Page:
Earlier this week, as part of the efforts to curb the economic fallout of the coronavirus, the IRS announced that they were extending the deadline for payment of taxes from April 15, 2020 to July 15, 2020 in hopes that such emergency actions will free up much needed cash for individuals and business affected by forced closures and social distancing measures taken to slow transmission of the virus. Friday morning the Treasury Secretary announced that the extension will now apply to filings as well, however, he did not specify how the filing extension affects previous guidance released about the payment extension. Below is an overview of the previous guidance provided and what may be unclear about the extension after this morning.

  • No action was required to take advantage of the extension. Those wanting to take advantage of the extension could just wait to pay anything until July 15. All interest and penalties were automatically waived for 90 days and would not accrue for qualifying taxpayers and businesses until after July 15 (subject to the deferral limit discussed below). It is not likely that the payment extension will be modified in new guidance addressing the filing extension.
  • The extension would not affect refunds. Tax returns can still be filed at any time prior to the deadline and those entitled to a refund can still expect to receive it within the normal time period (9 out of 10 are received within 21 days of electronic filing). Extension of the filing date should not affect refunds and, as of Friday morning, the Treasury Secretary was encouraging taxpayers in need of cash to file as soon as possible to receive their refunds.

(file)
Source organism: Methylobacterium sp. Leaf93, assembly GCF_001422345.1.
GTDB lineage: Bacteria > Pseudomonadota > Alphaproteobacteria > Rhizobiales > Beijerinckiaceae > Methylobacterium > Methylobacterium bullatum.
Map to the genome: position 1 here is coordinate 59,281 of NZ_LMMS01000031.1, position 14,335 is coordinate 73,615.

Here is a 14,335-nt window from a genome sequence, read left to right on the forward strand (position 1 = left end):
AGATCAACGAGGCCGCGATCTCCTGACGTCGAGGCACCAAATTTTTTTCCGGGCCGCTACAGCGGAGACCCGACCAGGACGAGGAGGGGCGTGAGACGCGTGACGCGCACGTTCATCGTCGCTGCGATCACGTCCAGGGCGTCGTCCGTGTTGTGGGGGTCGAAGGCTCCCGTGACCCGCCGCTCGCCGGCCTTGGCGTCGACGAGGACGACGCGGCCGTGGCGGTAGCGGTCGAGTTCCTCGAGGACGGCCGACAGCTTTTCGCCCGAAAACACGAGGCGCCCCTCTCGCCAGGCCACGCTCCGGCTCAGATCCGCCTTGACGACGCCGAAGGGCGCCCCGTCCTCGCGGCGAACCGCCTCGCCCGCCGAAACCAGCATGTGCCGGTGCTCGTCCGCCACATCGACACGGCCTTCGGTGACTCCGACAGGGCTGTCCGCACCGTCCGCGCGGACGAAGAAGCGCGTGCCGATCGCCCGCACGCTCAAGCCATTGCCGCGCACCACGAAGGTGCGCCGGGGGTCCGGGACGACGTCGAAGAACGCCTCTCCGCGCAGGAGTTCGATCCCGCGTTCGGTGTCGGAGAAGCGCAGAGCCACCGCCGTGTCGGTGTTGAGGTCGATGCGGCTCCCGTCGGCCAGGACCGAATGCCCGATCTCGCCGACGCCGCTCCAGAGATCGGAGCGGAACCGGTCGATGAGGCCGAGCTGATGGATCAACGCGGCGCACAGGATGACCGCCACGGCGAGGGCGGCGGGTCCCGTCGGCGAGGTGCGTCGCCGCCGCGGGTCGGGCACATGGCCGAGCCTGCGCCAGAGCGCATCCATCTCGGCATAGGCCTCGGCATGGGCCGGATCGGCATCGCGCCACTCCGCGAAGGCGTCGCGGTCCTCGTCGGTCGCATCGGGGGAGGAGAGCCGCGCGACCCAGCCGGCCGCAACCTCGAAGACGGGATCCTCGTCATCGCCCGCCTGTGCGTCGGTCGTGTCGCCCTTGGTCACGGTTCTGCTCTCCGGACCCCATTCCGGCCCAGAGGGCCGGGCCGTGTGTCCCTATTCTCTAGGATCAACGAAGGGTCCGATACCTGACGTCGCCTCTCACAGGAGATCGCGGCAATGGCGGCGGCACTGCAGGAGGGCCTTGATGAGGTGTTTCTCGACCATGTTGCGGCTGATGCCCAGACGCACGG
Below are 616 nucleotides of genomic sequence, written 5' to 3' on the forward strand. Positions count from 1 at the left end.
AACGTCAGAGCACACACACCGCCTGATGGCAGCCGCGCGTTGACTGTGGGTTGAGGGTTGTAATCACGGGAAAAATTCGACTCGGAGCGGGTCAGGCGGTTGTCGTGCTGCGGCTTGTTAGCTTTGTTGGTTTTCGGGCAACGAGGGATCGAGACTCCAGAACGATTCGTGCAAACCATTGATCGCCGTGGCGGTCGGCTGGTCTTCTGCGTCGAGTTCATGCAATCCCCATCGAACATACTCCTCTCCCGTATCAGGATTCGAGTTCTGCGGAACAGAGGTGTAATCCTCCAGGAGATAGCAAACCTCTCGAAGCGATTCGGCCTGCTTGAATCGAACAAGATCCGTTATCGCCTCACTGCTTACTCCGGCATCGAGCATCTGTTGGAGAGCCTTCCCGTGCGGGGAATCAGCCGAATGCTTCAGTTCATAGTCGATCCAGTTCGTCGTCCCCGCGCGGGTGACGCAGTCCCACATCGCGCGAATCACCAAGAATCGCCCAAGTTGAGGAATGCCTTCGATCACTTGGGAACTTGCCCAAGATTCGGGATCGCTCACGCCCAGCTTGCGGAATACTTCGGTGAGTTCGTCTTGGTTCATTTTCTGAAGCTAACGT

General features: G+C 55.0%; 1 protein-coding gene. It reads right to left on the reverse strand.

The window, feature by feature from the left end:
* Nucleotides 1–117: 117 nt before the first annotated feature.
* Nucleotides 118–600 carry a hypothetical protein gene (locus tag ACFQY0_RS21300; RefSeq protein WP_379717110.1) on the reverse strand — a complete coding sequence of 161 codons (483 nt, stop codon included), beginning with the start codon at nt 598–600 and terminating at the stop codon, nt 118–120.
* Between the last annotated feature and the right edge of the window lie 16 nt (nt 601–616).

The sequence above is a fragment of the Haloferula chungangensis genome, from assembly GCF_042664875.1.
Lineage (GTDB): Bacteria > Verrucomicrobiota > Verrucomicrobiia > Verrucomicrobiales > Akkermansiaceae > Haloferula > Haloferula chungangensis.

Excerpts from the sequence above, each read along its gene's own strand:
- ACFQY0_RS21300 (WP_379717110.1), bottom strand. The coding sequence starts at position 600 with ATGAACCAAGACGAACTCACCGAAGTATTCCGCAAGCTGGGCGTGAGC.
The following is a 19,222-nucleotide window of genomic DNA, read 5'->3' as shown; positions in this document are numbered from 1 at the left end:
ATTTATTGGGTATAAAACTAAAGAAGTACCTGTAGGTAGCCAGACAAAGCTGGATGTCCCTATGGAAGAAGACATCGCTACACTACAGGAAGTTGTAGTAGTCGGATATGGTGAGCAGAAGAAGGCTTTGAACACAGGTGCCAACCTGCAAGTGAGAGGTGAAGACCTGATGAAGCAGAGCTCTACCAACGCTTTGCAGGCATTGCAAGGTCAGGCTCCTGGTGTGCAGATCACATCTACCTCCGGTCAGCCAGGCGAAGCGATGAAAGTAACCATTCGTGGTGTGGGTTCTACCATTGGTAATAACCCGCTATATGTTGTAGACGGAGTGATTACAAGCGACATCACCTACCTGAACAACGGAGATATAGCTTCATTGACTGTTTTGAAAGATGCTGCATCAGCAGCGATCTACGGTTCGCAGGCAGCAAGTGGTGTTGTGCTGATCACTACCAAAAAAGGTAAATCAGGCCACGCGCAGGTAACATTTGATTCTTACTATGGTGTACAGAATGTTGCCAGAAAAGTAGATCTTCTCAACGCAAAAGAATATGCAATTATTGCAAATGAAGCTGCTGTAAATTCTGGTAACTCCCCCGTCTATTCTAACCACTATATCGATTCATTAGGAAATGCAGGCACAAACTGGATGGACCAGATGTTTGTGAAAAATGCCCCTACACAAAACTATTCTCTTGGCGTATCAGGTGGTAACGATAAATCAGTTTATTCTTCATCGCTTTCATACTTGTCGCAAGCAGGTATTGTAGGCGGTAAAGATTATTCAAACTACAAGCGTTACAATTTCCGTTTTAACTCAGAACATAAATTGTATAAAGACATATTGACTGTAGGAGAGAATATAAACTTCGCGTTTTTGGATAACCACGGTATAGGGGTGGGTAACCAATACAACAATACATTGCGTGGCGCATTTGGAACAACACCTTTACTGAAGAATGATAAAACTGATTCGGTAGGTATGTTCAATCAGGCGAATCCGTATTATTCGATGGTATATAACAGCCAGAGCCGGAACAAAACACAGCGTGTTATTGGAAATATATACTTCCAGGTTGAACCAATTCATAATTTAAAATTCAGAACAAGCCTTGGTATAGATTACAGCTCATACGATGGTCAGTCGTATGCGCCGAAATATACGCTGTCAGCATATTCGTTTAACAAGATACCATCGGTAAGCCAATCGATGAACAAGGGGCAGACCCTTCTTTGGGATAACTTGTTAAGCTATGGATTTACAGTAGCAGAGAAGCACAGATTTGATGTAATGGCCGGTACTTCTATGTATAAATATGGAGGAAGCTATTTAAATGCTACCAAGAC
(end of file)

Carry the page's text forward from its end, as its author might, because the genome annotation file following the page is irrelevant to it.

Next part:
• The extension applies to individual and business income tax liability for 2019 (and interest and penalties associated therewith) and estimated tax payments (including self-employment tax) for the first quarter of the 2020 tax year. It is not clear whether new guidance will change how the extension applies to estimated taxes and their filings dates.
  • The amount of tax liability that could be deferred is limited based on the type of return filed. Under the initial guidance, persons filing a Form 1040 could defer income tax liabilities equal to or less than $1 million, while those filing a Form 1120 (C Corporations) could defer income tax liabilities equal to or less than $10 million. Tax liability in excess of such limits is still due April 15. It is unknown whether new guidance will change these limits.
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